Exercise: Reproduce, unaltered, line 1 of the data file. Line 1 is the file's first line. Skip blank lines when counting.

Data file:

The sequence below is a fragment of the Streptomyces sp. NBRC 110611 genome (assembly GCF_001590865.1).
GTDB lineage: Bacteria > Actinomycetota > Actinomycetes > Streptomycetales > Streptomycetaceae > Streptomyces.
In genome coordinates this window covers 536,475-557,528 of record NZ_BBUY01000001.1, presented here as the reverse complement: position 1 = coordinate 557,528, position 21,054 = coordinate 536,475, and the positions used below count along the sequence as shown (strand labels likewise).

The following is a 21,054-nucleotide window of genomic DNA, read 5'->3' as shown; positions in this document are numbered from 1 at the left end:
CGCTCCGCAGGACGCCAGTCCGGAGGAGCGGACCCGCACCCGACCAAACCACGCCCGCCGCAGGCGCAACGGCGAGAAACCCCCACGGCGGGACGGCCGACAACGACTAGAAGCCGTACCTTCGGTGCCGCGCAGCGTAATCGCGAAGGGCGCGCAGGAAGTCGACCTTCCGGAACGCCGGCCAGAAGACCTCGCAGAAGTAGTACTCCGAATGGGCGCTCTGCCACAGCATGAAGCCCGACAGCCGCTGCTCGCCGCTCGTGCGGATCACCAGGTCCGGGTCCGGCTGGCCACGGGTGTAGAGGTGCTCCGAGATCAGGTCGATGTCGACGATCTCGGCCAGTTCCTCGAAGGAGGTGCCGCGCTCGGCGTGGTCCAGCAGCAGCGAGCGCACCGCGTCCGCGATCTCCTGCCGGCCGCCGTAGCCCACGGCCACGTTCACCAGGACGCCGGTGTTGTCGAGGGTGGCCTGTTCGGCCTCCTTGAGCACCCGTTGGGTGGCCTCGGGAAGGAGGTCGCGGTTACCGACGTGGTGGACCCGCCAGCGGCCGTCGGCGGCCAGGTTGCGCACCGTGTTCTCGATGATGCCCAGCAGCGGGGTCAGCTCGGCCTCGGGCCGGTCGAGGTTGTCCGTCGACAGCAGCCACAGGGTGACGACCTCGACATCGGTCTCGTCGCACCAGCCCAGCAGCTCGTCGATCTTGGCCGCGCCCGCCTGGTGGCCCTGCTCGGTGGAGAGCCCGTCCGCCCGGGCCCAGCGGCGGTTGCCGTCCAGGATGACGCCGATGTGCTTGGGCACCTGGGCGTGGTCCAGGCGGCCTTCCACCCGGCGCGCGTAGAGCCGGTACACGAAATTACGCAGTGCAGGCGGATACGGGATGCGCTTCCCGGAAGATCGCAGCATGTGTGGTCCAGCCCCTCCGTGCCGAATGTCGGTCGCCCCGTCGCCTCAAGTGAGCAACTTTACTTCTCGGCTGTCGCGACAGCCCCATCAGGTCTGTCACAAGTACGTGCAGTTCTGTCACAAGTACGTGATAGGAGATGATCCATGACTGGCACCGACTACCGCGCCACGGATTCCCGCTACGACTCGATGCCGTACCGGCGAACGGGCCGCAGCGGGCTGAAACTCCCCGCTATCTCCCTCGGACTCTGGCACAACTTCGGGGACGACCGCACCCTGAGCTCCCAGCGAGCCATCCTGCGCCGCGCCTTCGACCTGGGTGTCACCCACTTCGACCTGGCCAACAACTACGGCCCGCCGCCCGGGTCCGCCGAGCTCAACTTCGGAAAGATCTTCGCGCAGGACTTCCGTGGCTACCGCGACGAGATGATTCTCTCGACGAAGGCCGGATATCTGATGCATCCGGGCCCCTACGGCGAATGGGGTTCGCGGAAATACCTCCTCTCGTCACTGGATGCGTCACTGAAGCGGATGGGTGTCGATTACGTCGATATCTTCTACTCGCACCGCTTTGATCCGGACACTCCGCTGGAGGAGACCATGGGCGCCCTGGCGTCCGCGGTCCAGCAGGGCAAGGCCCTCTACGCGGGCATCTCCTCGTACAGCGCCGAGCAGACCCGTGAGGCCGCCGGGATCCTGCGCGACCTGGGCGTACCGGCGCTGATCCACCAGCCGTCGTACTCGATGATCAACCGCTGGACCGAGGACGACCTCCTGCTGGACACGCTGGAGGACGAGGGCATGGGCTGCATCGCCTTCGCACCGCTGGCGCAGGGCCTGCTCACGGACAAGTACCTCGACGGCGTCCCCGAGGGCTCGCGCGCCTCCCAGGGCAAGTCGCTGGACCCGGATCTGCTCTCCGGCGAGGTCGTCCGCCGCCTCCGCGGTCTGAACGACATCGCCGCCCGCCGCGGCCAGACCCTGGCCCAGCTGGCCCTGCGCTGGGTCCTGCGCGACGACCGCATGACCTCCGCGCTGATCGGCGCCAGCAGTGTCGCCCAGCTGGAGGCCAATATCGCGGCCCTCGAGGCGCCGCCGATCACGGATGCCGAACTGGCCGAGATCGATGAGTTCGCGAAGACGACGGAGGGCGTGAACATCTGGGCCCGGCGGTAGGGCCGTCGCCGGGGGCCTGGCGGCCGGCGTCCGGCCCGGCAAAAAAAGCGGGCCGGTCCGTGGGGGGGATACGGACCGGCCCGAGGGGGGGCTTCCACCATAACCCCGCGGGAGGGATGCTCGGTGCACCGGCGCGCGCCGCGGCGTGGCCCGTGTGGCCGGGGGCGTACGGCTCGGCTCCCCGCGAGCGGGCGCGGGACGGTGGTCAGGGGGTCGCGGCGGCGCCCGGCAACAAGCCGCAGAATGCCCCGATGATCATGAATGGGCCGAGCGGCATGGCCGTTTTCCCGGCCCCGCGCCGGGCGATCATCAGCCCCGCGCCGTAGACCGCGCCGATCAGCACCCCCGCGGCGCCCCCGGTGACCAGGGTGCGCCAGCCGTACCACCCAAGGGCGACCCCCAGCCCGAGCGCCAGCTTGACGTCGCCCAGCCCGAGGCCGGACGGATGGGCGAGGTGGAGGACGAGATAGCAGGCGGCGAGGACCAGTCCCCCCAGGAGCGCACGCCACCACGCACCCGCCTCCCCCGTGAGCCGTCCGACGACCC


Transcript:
The sequence below is a fragment of the Streptomyces sp. NBRC 110611 genome (assembly GCF_001590865.1).